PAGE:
The BODM Line

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Welcome to the FAQ page. As you will see questions cover the system,
coaching philosophy and general information. I welcome any and all questions.
Click the link below to add yours:

Ok, so, um...

What does "BODM Line" mean?

I call my system "Block Oriented Defense Method" and my base defense a "Block Oriented Defense." So BODM Line is a play on "bottom line". I think of the bottom line of team defense as not just one formation or the other (like rotate or counter rotate or perimeter) but rather a system that creates each of those formations plus a lot of others all at the appropriate times.

What do you mean "the appropriate times"?

When they match what the bad guys on the other side of the net are doing.

"BLOCK Oriented Defense." My 14's team is so small and they don't know how to block. So what good will this do ME?

I have two thoughts on that. First, "block Oriented" means we get our reference points for defense from the block, be it triple, double, single, or no block. You do not need a huge drooling block to use the system.

Second, if you're not teaching them to block "because they are too small" then you are teaching them something slightly less than volleyball. At some point they will need to learn the whole game. I'd rather they make adjustments at that point rather than start a whole new learning curve. They will need to know how to play in all situations. You might be surprised at what they can do and how well they can do it when you treat them as though they can from the very beginning.

What does "the level of play may limit the system but the system will never limit the level of play" mean?

The best example is on offense...A coach won't teach his team to hit quicks, and his outside hitters are only allowed one kind of set - say a high outside. So his system is limiting their level of play. On the other hand, if a coach teaches his kids many different sets and combinations but they are not confident enough to use all the different choices, then the level of play is limiting the system, while allowing room for improvement. The system that limits play will also hold the team's advancement back.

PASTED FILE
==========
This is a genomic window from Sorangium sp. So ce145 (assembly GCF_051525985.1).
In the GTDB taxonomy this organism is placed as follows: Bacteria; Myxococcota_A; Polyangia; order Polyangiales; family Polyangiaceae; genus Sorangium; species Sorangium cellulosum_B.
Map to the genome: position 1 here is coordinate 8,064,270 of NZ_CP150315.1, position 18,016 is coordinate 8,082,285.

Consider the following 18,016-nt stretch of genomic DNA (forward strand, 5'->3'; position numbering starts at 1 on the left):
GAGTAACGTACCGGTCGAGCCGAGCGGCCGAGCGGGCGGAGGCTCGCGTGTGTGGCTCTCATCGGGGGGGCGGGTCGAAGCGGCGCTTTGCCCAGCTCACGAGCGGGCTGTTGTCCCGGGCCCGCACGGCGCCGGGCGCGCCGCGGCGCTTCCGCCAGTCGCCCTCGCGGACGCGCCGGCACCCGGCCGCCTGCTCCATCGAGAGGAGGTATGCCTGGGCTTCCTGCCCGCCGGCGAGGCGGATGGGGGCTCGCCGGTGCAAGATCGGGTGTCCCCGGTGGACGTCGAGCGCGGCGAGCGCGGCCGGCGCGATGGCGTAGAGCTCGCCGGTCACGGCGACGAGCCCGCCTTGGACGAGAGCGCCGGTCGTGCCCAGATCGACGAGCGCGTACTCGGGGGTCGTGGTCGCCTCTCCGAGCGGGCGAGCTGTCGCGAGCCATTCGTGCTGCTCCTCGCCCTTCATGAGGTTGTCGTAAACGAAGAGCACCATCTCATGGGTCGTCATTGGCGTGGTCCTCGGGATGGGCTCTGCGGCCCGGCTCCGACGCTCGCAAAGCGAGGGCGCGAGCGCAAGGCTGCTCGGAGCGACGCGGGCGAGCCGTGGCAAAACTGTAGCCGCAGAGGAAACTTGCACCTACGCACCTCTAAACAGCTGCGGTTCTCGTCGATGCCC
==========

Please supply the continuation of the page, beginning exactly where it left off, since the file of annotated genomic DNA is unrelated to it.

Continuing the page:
Defensively The BODM Line will never limit the level of play. As your team gets better (and the offenses they face get better) the defense will get better with them. There will be some adjustments for sure, but they will NOT need to learn "a whole new defense" when the situation changes.

I was at a coaches camp at CSU Stan in northern CA several years ago for team defense. I really liked what I got from it. Was that you?

Well I hope it was me since you liked it. I did do a couple of 'team defense for coaches' clinics in conjuction with training the college team and working summer camps at CSU Stan.

What do you mean by "coaching after the fact"?

That refers to statements like "that was your ball" or "you should have been there". Two problems with statements like that. First, your players are probably smart enough to know it was their ball and they should have been there. Second, that is not information they can use to "be there" the next time the ball comes over the net. I think of statements like that as more of a "critique" when what the player needs is "how to" for the next time. Example: Your setter misses a dig down the line. Saying "yeah that was your ball" is a critique. Saying "play defense first. Don't release to set until you KNOW she's not hitting toward you" is something she can use next time.

Why should I do your system rather than what's in all those other books out there? Those books are written by coaches of powerful college teams and national teams.